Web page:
10.28.2004

Sometimes it seems like cause for applause when The New Yorker or one of its peers publishes, say, 3 women out of 13 or 14 contributors, instead of the usual 1 or Zero. Here at Cupcake, we'd like to think that the standard for excellence and equity is higher than that, miniscule improvement that it may be.

Then there are those fledgling literary publications that try to be so distinctive with their rebel, rebel ways and edgy graphic design. But, as Elizabeth recently said in a media interview, "If they were really revolutionary, they'd be publishing 50% women."

It's easy to be seduced by incremental progress, so next time your heart softens at the thought of one really amazing contribution by a woman writer in a publication that otherwise usually only publishes work by men (regular readers, you know that this fate recently befell me), please remember this perspective broadening gem, from Poets & Writers' "Basic Info for Writers" primer:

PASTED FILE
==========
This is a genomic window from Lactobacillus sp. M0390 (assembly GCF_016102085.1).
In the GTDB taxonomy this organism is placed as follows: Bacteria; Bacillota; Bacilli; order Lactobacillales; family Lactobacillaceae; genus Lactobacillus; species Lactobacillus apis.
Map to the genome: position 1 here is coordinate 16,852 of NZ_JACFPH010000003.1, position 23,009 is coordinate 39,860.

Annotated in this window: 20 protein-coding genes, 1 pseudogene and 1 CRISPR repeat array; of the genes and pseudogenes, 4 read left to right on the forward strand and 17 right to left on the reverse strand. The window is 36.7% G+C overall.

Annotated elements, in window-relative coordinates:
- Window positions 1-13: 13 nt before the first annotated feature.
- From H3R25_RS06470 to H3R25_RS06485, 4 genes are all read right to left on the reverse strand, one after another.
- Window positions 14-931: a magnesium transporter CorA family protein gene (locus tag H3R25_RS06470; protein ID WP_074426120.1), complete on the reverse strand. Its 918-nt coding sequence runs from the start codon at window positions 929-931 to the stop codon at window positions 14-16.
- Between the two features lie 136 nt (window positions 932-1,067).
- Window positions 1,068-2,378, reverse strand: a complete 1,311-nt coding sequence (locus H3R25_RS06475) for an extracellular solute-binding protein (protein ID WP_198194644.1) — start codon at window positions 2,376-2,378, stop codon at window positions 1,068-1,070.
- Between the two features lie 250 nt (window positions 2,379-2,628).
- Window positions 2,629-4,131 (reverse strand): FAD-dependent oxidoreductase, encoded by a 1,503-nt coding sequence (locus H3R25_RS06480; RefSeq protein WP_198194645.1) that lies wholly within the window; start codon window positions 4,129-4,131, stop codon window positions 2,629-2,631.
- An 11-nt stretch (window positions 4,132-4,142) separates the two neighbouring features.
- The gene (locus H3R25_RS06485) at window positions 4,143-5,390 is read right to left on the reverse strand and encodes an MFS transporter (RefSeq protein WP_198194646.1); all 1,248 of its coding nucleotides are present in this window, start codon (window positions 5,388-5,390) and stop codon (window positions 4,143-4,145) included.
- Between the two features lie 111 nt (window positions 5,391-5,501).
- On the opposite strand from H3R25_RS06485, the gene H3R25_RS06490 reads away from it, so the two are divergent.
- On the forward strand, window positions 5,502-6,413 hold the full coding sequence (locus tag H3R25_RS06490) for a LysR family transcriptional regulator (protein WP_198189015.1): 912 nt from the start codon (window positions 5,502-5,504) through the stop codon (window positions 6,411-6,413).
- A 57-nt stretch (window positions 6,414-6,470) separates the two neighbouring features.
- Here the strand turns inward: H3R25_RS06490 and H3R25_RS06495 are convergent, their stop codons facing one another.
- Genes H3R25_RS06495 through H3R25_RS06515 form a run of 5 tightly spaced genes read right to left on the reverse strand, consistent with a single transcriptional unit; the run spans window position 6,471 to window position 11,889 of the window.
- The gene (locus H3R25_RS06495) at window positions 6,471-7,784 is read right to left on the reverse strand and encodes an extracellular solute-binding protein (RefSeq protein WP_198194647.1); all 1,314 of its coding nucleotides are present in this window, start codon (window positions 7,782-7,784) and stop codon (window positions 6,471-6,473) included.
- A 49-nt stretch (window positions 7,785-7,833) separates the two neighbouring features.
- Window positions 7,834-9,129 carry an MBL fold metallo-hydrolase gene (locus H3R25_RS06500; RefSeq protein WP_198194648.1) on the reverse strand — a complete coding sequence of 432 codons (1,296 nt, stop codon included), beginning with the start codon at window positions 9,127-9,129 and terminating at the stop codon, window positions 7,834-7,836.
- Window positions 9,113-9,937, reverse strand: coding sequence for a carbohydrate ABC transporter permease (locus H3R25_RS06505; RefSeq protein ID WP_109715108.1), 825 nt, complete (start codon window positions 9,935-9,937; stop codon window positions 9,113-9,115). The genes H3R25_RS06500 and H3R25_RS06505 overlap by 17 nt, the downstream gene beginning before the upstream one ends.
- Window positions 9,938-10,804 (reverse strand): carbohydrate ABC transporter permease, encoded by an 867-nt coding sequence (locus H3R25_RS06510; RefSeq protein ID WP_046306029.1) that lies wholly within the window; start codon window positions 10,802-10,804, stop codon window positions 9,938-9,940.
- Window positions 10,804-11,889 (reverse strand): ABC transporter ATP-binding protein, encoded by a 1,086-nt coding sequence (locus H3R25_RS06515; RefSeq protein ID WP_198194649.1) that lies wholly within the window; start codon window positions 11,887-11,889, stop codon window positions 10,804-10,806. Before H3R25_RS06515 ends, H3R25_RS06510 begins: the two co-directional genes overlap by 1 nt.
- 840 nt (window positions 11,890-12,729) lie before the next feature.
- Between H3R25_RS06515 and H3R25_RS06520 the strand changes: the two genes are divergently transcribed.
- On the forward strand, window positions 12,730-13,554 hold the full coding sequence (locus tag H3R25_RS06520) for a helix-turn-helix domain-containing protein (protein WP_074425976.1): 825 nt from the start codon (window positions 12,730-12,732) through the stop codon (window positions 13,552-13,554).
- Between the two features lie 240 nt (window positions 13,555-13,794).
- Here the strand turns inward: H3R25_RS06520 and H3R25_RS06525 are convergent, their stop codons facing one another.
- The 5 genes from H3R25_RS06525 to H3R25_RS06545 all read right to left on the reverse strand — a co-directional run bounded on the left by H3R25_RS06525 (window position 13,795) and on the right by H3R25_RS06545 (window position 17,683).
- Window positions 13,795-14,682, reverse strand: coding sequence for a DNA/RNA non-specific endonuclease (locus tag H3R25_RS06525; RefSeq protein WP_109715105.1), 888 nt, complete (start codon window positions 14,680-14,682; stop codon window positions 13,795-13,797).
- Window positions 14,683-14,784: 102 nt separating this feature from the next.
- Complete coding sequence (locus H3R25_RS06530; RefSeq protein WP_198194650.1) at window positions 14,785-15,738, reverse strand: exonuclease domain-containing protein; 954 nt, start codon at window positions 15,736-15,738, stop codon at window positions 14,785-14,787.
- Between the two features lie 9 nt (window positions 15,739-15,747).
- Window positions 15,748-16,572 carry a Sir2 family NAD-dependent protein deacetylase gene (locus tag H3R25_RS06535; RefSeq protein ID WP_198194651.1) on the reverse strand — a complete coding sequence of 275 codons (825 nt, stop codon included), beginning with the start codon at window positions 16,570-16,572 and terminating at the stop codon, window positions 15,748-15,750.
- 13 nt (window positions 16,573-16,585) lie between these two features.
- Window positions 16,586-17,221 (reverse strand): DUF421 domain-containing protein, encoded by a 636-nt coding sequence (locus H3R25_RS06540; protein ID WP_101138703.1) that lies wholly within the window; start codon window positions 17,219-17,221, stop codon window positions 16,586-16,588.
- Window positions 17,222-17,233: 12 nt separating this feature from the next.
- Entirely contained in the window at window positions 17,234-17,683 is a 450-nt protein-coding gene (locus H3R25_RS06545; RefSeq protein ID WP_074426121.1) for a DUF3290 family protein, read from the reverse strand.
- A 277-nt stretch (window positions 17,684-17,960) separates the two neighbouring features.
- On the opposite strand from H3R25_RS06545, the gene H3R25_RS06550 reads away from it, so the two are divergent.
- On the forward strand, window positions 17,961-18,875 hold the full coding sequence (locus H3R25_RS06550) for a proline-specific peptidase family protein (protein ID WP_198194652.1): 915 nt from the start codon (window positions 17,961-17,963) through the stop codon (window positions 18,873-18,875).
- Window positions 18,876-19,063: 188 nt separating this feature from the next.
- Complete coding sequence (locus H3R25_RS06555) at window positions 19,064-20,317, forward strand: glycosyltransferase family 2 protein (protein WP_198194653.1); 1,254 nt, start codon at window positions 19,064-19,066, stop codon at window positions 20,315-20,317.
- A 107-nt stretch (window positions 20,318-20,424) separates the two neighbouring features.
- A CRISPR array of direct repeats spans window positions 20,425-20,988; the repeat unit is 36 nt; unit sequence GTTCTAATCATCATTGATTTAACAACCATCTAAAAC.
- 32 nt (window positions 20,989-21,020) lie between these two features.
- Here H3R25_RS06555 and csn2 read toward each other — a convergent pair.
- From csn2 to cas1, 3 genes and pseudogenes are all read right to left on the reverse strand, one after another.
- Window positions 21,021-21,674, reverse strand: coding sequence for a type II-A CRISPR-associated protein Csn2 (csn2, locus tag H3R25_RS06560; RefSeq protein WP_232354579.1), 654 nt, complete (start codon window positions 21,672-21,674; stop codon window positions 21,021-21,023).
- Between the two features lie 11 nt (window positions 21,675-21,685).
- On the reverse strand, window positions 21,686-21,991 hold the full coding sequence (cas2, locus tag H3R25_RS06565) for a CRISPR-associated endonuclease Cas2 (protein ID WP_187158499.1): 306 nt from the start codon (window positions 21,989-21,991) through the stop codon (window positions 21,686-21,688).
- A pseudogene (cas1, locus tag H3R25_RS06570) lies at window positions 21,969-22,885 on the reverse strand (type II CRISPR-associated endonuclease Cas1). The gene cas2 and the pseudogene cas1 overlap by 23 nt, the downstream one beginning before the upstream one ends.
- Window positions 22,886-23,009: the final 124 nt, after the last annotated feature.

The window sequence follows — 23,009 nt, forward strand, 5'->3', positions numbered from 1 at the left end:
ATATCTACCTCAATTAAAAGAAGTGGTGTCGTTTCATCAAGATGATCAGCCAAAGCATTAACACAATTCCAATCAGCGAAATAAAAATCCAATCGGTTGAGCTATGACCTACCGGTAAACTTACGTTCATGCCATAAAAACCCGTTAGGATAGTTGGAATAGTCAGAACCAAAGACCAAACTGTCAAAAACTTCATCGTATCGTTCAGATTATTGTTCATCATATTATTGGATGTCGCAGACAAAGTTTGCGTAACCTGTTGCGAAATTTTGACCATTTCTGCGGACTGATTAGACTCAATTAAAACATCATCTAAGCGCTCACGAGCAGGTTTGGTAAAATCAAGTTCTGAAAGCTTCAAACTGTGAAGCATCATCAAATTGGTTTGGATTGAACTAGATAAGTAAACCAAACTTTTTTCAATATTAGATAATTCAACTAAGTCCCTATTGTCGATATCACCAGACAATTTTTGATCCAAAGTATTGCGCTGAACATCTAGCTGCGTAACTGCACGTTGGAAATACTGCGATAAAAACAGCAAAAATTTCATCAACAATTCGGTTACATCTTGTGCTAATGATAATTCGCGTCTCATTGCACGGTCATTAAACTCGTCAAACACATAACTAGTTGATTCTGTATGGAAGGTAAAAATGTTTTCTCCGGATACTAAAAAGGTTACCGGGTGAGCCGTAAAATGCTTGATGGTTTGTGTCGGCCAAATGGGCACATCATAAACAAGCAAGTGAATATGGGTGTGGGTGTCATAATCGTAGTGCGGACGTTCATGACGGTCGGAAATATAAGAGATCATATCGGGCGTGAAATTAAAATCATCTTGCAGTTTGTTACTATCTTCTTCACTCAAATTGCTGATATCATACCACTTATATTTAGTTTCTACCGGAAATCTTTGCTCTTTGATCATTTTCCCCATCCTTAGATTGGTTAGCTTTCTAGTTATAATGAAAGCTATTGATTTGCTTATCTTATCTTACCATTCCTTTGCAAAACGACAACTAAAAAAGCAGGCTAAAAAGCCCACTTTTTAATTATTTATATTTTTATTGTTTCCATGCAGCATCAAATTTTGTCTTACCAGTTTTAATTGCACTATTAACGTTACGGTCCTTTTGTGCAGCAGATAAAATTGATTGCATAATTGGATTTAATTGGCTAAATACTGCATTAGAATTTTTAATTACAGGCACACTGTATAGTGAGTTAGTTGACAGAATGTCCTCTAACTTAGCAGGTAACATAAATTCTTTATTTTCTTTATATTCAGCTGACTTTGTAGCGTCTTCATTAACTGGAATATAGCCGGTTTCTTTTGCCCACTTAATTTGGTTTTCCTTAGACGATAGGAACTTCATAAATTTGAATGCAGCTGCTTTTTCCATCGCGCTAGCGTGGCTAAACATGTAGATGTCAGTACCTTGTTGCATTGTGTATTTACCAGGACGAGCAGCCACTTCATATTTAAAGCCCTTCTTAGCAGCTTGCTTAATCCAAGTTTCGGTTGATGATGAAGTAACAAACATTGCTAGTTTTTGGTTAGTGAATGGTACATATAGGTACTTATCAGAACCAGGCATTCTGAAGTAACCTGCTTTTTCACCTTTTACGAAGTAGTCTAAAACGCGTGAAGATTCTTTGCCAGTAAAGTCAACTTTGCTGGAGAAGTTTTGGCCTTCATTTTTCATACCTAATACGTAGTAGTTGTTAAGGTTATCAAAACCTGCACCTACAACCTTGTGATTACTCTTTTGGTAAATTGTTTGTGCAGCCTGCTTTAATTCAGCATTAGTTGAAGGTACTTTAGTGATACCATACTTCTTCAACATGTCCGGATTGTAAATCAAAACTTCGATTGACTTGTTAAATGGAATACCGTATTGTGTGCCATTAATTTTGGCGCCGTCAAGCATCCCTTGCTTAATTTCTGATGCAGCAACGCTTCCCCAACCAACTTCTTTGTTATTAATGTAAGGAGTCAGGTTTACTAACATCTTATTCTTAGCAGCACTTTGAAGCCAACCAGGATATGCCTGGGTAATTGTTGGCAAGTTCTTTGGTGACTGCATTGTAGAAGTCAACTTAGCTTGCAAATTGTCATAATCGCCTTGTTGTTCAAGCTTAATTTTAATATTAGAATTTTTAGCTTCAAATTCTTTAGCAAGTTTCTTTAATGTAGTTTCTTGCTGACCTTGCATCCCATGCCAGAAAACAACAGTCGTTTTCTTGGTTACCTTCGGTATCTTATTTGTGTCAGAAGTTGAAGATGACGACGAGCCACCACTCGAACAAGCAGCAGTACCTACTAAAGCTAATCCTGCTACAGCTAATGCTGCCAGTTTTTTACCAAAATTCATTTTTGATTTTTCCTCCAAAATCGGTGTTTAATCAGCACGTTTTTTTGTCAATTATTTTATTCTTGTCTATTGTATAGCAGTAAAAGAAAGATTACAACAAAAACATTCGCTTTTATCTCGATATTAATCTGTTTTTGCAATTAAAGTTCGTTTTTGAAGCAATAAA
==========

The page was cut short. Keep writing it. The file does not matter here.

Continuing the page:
We recommend that you begin by researching literary magazines. This is the market within which most writers start their careers and gain recognition from editors, agents, and other writers...

...In general, major publishing houses do not accept unsolicited poetry manuscripts and rarely look at unagented or unsolicited fiction. Editors at major houses are more interested in writers who have already published a book or writers whose work has already appeared in large-circulation trade magazines such as The New Yorker or Harper’s.
Yes, exactly.

-Lauren
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